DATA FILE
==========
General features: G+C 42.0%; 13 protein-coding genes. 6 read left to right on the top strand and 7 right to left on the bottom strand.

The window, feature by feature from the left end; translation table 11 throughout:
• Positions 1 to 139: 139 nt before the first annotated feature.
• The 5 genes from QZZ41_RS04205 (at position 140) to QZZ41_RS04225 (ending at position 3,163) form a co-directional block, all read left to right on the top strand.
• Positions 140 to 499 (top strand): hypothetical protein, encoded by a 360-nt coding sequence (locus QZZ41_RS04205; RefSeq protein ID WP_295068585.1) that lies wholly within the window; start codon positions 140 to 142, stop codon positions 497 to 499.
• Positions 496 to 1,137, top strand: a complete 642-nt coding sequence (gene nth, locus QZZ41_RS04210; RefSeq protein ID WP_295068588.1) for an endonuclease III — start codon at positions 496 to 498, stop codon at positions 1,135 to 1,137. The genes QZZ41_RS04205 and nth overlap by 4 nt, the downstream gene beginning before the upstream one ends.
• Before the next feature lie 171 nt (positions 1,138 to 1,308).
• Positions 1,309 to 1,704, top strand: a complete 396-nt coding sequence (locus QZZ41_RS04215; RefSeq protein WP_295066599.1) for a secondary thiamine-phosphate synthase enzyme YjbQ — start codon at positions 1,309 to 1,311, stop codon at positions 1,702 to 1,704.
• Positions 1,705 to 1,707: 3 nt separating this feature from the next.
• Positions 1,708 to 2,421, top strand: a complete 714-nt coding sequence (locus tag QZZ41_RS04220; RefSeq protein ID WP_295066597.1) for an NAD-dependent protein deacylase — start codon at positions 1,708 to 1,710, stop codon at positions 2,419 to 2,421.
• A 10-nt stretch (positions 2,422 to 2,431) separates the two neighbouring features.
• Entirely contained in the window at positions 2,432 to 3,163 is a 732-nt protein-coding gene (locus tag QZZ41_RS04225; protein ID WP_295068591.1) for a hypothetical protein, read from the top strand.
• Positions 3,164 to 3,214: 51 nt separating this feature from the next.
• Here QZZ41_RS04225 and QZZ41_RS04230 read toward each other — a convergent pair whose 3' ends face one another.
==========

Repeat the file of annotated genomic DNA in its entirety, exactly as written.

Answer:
General features: G+C 42.0%; 13 protein-coding genes. 6 read left to right on the top strand and 7 right to left on the bottom strand.

The window, feature by feature from the left end; translation table 11 throughout:
• Positions 1 to 139: 139 nt before the first annotated feature.
• The 5 genes from QZZ41_RS04205 (at position 140) to QZZ41_RS04225 (ending at position 3,163) form a co-directional block, all read left to right on the top strand.
• Positions 140 to 499 (top strand): hypothetical protein, encoded by a 360-nt coding sequence (locus QZZ41_RS04205; RefSeq protein ID WP_295068585.1) that lies wholly within the window; start codon positions 140 to 142, stop codon positions 497 to 499.
• Positions 496 to 1,137, top strand: a complete 642-nt coding sequence (gene nth, locus QZZ41_RS04210; RefSeq protein ID WP_295068588.1) for an endonuclease III — start codon at positions 496 to 498, stop codon at positions 1,135 to 1,137. The genes QZZ41_RS04205 and nth overlap by 4 nt, the downstream gene beginning before the upstream one ends.
• Before the next feature lie 171 nt (positions 1,138 to 1,308).
• Positions 1,309 to 1,704, top strand: a complete 396-nt coding sequence (locus QZZ41_RS04215; RefSeq protein WP_295066599.1) for a secondary thiamine-phosphate synthase enzyme YjbQ — start codon at positions 1,309 to 1,311, stop codon at positions 1,702 to 1,704.
• Positions 1,705 to 1,707: 3 nt separating this feature from the next.
• Positions 1,708 to 2,421, top strand: a complete 714-nt coding sequence (locus tag QZZ41_RS04220; RefSeq protein ID WP_295066597.1) for an NAD-dependent protein deacylase — start codon at positions 1,708 to 1,710, stop codon at positions 2,419 to 2,421.
• A 10-nt stretch (positions 2,422 to 2,431) separates the two neighbouring features.
• Entirely contained in the window at positions 2,432 to 3,163 is a 732-nt protein-coding gene (locus tag QZZ41_RS04225; protein ID WP_295068591.1) for a hypothetical protein, read from the top strand.
• Positions 3,164 to 3,214: 51 nt separating this feature from the next.
• Here QZZ41_RS04225 and QZZ41_RS04230 read toward each other — a convergent pair whose 3' ends face one another.